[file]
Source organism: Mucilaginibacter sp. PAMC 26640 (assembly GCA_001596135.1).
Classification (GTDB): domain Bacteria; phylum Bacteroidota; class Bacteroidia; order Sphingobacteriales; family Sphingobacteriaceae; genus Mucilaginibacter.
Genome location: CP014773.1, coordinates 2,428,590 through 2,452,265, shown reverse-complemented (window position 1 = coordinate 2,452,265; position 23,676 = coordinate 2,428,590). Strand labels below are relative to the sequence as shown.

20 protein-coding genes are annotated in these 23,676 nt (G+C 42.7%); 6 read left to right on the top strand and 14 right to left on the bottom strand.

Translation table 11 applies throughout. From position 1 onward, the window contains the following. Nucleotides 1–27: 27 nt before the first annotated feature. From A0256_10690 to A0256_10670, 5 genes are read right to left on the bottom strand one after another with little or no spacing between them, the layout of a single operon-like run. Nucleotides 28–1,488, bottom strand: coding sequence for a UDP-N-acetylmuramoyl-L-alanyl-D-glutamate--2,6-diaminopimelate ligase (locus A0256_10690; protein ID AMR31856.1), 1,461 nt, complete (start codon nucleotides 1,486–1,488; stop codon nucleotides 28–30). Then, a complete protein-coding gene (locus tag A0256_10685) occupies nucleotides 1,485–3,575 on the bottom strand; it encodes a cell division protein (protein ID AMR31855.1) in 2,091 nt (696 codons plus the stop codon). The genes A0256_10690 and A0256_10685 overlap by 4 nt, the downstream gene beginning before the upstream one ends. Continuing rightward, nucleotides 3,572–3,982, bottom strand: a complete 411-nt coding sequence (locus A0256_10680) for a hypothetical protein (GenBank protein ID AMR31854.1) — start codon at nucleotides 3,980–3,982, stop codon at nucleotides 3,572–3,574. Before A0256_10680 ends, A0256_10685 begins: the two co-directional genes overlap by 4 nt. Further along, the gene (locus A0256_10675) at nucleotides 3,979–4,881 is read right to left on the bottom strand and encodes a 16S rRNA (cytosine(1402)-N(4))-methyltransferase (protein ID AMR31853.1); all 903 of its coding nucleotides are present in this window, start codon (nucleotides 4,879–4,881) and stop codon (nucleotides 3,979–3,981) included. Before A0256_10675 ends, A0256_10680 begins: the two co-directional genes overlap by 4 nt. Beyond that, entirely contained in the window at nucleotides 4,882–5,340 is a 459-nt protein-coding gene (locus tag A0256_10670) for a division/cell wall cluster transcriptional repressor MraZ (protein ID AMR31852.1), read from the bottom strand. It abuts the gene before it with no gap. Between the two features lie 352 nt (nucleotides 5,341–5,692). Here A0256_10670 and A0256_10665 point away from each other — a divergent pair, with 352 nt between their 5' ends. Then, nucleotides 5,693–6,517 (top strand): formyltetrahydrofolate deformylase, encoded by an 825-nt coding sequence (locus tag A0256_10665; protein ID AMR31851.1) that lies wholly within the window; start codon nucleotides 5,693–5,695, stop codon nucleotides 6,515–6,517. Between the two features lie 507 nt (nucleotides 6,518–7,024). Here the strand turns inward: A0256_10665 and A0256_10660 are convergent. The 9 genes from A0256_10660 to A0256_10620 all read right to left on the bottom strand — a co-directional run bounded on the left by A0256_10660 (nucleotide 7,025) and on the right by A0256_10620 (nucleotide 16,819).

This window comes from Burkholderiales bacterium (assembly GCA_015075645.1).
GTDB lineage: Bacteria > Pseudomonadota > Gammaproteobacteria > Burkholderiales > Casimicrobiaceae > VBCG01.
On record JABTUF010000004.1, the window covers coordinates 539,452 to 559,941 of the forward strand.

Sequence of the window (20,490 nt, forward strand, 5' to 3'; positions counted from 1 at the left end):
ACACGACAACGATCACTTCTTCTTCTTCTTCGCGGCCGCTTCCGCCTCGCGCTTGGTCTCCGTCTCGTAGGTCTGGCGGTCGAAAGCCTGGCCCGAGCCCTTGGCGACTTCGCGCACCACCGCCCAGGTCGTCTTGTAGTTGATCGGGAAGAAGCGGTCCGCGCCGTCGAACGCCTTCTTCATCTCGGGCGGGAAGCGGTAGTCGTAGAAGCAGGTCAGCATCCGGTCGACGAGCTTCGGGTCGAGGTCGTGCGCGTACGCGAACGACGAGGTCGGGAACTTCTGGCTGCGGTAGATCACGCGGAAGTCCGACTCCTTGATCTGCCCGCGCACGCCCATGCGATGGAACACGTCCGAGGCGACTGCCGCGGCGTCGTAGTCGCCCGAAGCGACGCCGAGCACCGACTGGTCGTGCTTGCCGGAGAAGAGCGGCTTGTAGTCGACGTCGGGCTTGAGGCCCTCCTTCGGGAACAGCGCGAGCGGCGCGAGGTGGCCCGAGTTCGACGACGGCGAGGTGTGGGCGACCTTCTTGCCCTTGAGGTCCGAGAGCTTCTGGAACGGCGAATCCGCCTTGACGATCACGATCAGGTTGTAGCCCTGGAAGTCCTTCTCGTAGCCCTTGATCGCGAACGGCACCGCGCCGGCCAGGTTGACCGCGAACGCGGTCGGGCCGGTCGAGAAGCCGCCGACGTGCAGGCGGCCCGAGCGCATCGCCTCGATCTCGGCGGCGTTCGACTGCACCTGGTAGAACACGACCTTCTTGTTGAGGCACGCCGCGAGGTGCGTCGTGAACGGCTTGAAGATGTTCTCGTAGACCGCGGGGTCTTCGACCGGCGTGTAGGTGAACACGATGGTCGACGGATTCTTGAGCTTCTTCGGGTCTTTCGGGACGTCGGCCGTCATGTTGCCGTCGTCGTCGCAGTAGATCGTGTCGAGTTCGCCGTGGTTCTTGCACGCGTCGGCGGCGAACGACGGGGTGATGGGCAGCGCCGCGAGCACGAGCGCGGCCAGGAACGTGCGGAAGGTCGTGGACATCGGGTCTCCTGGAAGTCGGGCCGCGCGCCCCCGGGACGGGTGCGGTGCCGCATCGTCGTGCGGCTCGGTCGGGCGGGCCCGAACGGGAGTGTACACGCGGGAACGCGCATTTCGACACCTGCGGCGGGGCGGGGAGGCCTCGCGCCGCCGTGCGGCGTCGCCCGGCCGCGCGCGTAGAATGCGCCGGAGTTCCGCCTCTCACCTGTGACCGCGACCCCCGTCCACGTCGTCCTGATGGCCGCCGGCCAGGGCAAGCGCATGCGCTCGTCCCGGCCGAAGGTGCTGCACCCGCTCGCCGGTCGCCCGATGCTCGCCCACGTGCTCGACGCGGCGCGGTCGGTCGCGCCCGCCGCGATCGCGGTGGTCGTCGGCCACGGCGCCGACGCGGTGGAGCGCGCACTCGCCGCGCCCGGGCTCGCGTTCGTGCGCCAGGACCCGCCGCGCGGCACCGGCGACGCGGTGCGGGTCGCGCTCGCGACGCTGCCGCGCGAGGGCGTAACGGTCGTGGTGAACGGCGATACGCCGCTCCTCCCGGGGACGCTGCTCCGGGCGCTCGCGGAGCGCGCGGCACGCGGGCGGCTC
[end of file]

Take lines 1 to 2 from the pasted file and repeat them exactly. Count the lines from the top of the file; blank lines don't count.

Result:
Source organism: Mucilaginibacter sp. PAMC 26640 (assembly GCA_001596135.1).
Classification (GTDB): domain Bacteria; phylum Bacteroidota; class Bacteroidia; order Sphingobacteriales; family Sphingobacteriaceae; genus Mucilaginibacter.